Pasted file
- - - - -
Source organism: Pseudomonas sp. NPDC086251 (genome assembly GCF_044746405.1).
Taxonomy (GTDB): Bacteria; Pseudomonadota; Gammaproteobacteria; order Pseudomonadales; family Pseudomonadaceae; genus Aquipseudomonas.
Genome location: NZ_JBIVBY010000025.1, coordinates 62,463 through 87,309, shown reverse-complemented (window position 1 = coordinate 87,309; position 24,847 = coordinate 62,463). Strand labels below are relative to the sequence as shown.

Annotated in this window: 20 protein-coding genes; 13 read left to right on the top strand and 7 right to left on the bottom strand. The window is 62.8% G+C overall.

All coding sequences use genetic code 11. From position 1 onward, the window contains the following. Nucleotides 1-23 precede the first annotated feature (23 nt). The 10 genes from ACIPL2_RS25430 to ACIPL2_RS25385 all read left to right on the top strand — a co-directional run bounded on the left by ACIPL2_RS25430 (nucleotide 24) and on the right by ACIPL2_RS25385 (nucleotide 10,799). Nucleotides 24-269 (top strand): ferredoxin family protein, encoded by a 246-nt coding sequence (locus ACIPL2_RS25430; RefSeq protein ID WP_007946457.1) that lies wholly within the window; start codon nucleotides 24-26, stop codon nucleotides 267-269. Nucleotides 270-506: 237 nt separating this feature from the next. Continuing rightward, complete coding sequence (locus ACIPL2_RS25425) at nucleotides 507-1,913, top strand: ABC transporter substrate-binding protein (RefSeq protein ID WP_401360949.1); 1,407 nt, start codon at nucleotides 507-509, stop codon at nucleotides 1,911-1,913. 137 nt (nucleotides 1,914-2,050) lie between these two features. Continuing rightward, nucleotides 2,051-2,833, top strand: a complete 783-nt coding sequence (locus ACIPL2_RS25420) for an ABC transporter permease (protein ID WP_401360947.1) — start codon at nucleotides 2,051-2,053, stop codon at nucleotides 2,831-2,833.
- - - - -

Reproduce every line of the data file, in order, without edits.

Source organism: Pseudomonas sp. NPDC086251 (genome assembly GCF_044746405.1).
Taxonomy (GTDB): Bacteria; Pseudomonadota; Gammaproteobacteria; order Pseudomonadales; family Pseudomonadaceae; genus Aquipseudomonas.
Genome location: NZ_JBIVBY010000025.1, coordinates 62,463 through 87,309, shown reverse-complemented (window position 1 = coordinate 87,309; position 24,847 = coordinate 62,463). Strand labels below are relative to the sequence as shown.

Annotated in this window: 20 protein-coding genes; 13 read left to right on the top strand and 7 right to left on the bottom strand. The window is 62.8% G+C overall.

All coding sequences use genetic code 11. From position 1 onward, the window contains the following. Nucleotides 1-23 precede the first annotated feature (23 nt). The 10 genes from ACIPL2_RS25430 to ACIPL2_RS25385 all read left to right on the top strand — a co-directional run bounded on the left by ACIPL2_RS25430 (nucleotide 24) and on the right by ACIPL2_RS25385 (nucleotide 10,799). Nucleotides 24-269 (top strand): ferredoxin family protein, encoded by a 246-nt coding sequence (locus ACIPL2_RS25430; RefSeq protein ID WP_007946457.1) that lies wholly within the window; start codon nucleotides 24-26, stop codon nucleotides 267-269. Nucleotides 270-506: 237 nt separating this feature from the next. Continuing rightward, complete coding sequence (locus ACIPL2_RS25425) at nucleotides 507-1,913, top strand: ABC transporter substrate-binding protein (RefSeq protein ID WP_401360949.1); 1,407 nt, start codon at nucleotides 507-509, stop codon at nucleotides 1,911-1,913. 137 nt (nucleotides 1,914-2,050) lie between these two features. Continuing rightward, nucleotides 2,051-2,833, top strand: a complete 783-nt coding sequence (locus ACIPL2_RS25420) for an ABC transporter permease (protein ID WP_401360947.1) — start codon at nucleotides 2,051-2,053, stop codon at nucleotides 2,831-2,833.